Deadly Force in the Protection of Property – A Very Risky Business

“Hell yes! I worked hard for my property. You try to take it away from me, you deserve to die, and I’m just the guy who’ll do it!”

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The decision to use deadly force to protect personal property involves the question of whether deadly force “may” be used, but equally important, whether it “should” be used. One is clearly a legal question. The other is a moral question and, perhaps more importantly, a practical question, one that you should not be in a hurry to answer. First, it is very important to understand that the laws providing the legal right to use deadly force vary greatly from state to state.

DEADLY FORCE LAWS BY STATE

In Texas, deadly force may be used to protect property from criminal activity or to prevent a fleeing felon from making off with property, but only if the property owner “reasonably believes” the property cannot be protected by any other means, or attempted recovery would subject the owner to the risk of death or serious injury. So you can legally use deadly force to protect property, right? Maybe, maybe not, please read on.

In Georgia, deadly force cannot be used to protect property unless the owner “reasonably believes” it is necessary to prevent a “forcible felony,” a term with a very specific definition including, but not limited to, physical force or violence against a person, including murder, burglary, robbery, kidnapping, or rape. Florida, Illinois, Ohio, and Pennsylvania use similar language, as do other states. But the crimes included in the definition of a “forcible felony” can vary significantly from state to state. Florida includes car jackings, and Illinois includes residential burglary. In Pennsylvania, the term only refers to crimes capable of causing death, serious bodily injury, kidnapping, or forceful rape. In Iowa, it includes human trafficking. The statutory law dealing with the use of deadly force in the protection of property varies significantly from state to state.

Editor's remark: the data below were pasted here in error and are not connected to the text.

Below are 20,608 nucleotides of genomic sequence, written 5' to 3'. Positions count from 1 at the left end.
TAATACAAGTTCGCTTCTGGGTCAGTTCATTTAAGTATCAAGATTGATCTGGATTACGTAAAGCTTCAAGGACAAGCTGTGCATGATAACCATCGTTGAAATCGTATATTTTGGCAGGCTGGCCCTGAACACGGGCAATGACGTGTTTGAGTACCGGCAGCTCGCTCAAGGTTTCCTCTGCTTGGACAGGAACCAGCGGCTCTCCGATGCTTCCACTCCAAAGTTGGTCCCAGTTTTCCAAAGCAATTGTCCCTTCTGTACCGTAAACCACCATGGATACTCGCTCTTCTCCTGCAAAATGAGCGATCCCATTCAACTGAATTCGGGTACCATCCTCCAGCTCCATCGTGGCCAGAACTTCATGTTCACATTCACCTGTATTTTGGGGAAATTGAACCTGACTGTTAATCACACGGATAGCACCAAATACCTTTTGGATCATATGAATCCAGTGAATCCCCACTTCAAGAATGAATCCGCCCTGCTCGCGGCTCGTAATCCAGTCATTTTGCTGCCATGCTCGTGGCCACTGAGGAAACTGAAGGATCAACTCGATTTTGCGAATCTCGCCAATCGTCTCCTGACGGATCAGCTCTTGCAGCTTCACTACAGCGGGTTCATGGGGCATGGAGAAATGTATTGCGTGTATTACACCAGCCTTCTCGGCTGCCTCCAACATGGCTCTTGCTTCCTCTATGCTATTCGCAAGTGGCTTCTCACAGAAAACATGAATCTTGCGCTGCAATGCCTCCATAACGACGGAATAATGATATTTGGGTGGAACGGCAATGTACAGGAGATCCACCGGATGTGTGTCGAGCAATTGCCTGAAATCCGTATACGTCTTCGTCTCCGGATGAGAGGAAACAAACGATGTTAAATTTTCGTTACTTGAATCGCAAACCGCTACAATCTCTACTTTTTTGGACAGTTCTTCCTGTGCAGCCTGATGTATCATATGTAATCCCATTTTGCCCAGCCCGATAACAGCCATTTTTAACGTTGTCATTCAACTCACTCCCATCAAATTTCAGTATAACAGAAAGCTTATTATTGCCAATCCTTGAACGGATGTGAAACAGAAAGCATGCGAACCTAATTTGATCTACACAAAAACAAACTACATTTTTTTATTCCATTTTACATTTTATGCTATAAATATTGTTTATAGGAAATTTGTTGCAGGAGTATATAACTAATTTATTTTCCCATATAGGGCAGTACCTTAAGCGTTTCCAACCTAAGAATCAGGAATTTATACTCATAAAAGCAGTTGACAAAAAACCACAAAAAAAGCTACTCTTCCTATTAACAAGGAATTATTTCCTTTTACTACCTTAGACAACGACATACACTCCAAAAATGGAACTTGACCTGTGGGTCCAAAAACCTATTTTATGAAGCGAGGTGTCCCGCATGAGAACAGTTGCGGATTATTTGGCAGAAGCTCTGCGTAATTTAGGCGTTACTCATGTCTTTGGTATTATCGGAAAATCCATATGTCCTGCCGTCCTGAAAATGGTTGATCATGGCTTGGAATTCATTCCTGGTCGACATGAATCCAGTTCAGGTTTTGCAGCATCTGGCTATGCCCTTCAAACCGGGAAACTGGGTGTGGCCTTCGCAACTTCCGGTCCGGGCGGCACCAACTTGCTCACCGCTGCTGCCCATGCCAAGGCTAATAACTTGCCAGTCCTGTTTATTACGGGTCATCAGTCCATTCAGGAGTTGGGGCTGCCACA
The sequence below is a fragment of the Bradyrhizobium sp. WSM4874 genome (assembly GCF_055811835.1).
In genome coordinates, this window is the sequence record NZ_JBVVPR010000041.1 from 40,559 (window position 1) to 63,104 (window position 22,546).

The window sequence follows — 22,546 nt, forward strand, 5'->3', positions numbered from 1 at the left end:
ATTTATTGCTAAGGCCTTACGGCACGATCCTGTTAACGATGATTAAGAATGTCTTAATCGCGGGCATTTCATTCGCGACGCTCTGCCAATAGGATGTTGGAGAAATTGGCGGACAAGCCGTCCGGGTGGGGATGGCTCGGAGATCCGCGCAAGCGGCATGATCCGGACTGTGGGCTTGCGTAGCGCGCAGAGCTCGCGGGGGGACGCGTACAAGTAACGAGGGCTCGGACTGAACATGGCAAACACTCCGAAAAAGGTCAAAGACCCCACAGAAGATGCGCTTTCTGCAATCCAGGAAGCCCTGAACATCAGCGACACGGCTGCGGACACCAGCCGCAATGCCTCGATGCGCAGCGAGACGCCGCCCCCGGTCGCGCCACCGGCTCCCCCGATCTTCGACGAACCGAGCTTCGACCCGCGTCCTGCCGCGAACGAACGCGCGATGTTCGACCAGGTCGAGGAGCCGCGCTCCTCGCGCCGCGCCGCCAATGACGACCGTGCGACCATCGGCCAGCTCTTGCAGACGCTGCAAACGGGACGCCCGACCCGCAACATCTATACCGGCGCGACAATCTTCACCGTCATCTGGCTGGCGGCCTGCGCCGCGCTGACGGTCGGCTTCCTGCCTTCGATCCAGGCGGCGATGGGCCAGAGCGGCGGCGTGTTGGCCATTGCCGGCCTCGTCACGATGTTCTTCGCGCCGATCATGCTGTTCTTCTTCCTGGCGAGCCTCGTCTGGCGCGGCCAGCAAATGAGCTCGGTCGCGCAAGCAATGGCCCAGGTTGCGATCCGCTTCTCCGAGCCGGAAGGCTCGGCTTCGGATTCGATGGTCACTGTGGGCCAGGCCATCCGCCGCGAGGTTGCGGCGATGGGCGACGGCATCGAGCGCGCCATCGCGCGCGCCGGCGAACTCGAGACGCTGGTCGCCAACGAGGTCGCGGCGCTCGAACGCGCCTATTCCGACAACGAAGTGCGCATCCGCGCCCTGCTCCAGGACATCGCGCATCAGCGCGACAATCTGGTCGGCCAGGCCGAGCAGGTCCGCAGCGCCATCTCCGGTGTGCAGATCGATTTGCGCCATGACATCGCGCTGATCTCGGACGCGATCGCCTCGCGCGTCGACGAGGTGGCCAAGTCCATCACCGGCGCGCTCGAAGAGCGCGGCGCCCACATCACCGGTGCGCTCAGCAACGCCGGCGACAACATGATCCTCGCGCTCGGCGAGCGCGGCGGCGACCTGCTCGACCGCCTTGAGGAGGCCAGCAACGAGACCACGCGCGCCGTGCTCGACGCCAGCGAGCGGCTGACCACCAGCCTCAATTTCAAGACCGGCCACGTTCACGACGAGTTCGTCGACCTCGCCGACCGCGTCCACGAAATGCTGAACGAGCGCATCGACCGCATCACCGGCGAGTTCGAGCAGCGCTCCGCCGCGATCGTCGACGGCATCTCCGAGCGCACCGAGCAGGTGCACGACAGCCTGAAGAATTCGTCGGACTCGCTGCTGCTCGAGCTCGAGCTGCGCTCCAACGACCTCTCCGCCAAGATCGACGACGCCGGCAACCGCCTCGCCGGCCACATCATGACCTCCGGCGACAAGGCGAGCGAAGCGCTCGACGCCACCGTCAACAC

In Minnesota, deadly force is authorized in the face of an immediate threat of death or crippling injury, or to prevent the commission of a felony “in the actor’s place of abode.” Seems straightforward, but it is not. The Minnesota appellate courts have interpreted this language to mean that deadly force in “defense of a dwelling” must meet three criteria: (1) the belief that deadly force was necessary to prevent the commission of a felony in the dwelling; (2) the person’s judgment as to the gravity of the situation was “reasonable” under the circumstances; and (3) a “reasonable person” would have done the same thing under the same circumstances.

“REASONABLE” BELIEF